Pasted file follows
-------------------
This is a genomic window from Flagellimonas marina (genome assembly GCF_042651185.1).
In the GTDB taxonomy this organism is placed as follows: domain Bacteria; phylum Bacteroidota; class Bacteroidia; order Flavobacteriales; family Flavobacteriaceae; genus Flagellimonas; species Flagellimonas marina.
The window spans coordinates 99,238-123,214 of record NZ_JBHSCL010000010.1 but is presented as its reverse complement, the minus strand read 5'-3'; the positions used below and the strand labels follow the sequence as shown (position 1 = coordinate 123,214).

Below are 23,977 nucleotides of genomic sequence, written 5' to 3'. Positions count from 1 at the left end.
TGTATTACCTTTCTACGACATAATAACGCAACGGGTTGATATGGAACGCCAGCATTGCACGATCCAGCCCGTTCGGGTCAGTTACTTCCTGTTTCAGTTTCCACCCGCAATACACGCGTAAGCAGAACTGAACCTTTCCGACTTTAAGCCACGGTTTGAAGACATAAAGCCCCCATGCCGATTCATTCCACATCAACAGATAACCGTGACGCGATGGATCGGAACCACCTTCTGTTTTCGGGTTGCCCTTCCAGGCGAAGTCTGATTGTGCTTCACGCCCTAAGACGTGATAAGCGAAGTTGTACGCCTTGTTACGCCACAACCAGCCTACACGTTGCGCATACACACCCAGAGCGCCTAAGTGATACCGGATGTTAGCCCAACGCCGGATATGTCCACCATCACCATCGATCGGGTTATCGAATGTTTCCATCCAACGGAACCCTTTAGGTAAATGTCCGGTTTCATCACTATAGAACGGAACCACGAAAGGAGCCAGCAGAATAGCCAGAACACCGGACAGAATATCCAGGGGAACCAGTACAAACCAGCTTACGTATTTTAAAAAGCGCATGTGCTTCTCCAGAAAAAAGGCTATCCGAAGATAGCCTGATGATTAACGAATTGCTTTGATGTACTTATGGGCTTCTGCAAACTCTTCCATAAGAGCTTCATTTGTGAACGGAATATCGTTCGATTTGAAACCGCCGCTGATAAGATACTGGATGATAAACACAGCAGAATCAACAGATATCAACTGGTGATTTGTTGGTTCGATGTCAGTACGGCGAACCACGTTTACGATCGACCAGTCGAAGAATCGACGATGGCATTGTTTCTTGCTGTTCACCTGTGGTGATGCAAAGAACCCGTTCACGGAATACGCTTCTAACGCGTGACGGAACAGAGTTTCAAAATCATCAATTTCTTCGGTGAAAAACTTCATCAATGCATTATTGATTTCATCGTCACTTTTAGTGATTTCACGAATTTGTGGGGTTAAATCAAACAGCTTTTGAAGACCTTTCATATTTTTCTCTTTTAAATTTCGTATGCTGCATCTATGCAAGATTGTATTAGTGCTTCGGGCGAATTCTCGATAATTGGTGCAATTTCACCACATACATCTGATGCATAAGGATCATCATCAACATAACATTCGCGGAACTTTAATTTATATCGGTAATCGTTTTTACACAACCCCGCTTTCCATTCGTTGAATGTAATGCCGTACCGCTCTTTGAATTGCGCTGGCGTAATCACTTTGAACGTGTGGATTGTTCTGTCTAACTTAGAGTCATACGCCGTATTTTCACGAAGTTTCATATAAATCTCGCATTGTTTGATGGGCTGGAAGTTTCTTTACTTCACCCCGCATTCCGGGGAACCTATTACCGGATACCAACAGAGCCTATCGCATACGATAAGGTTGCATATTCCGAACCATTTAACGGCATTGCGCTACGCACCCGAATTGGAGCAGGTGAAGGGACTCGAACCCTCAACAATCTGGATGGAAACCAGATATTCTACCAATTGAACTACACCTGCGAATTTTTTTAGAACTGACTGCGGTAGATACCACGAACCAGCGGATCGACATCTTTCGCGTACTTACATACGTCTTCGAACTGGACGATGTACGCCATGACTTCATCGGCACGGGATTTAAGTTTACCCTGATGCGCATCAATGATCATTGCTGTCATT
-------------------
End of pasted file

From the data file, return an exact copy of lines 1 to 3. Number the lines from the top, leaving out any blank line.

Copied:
This is a genomic window from Flagellimonas marina (genome assembly GCF_042651185.1).
In the GTDB taxonomy this organism is placed as follows: domain Bacteria; phylum Bacteroidota; class Bacteroidia; order Flavobacteriales; family Flavobacteriaceae; genus Flagellimonas; species Flagellimonas marina.
The window spans coordinates 99,238-123,214 of record NZ_JBHSCL010000010.1 but is presented as its reverse complement, the minus strand read 5'-3'; the positions used below and the strand labels follow the sequence as shown (position 1 = coordinate 123,214).